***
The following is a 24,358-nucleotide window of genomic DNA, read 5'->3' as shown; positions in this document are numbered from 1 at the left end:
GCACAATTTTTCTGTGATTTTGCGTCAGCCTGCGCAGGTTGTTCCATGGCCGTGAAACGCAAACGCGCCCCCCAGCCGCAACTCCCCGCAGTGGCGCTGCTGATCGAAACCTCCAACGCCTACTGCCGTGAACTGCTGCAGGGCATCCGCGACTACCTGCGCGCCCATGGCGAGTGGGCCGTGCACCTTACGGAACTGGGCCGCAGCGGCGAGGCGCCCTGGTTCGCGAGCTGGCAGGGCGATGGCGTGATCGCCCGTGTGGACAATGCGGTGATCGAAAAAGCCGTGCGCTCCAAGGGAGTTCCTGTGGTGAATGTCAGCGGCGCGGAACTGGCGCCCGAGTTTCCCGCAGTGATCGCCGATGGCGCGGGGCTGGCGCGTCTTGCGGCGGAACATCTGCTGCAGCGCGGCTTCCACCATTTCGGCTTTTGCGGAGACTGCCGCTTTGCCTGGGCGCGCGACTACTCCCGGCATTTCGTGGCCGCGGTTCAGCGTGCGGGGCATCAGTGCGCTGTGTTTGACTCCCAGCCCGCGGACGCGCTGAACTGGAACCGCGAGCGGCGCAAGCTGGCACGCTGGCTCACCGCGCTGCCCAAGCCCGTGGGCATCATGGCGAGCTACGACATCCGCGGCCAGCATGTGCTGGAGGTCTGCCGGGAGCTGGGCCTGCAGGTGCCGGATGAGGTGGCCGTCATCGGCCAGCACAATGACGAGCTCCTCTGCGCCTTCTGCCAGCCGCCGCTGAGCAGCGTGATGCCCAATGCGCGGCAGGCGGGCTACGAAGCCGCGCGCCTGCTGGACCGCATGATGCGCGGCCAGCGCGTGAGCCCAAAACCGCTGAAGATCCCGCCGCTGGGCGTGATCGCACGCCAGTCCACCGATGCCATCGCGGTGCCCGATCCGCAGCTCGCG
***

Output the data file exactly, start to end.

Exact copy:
The following is a 24,358-nucleotide window of genomic DNA, read 5'->3' as shown; positions in this document are numbered from 1 at the left end:
GCACAATTTTTCTGTGATTTTGCGTCAGCCTGCGCAGGTTGTTCCATGGCCGTGAAACGCAAACGCGCCCCCCAGCCGCAACTCCCCGCAGTGGCGCTGCTGATCGAAACCTCCAACGCCTACTGCCGTGAACTGCTGCAGGGCATCCGCGACTACCTGCGCGCCCATGGCGAGTGGGCCGTGCACCTTACGGAACTGGGCCGCAGCGGCGAGGCGCCCTGGTTCGCGAGCTGGCAGGGCGATGGCGTGATCGCCCGTGTGGACAATGCGGTGATCGAAAAAGCCGTGCGCTCCAAGGGAGTTCCTGTGGTGAATGTCAGCGGCGCGGAACTGGCGCCCGAGTTTCCCGCAGTGATCGCCGATGGCGCGGGGCTGGCGCGTCTTGCGGCGGAACATCTGCTGCAGCGCGGCTTCCACCATTTCGGCTTTTGCGGAGACTGCCGCTTTGCCTGGGCGCGCGACTACTCCCGGCATTTCGTGGCCGCGGTTCAGCGTGCGGGGCATCAGTGCGCTGTGTTTGACTCCCAGCCCGCGGACGCGCTGAACTGGAACCGCGAGCGGCGCAAGCTGGCACGCTGGCTCACCGCGCTGCCCAAGCCCGTGGGCATCATGGCGAGCTACGACATCCGCGGCCAGCATGTGCTGGAGGTCTGCCGGGAGCTGGGCCTGCAGGTGCCGGATGAGGTGGCCGTCATCGGCCAGCACAATGACGAGCTCCTCTGCGCCTTCTGCCAGCCGCCGCTGAGCAGCGTGATGCCCAATGCGCGGCAGGCGGGCTACGAAGCCGCGCGCCTGCTGGACCGCATGATGCGCGGCCAGCGCGTGAGCCCAAAACCGCTGAAGATCCCGCCGCTGGGCGTGATCGCACGCCAGTCCACCGATGCCATCGCGGTGCCCGATCCGCAGCTCGCG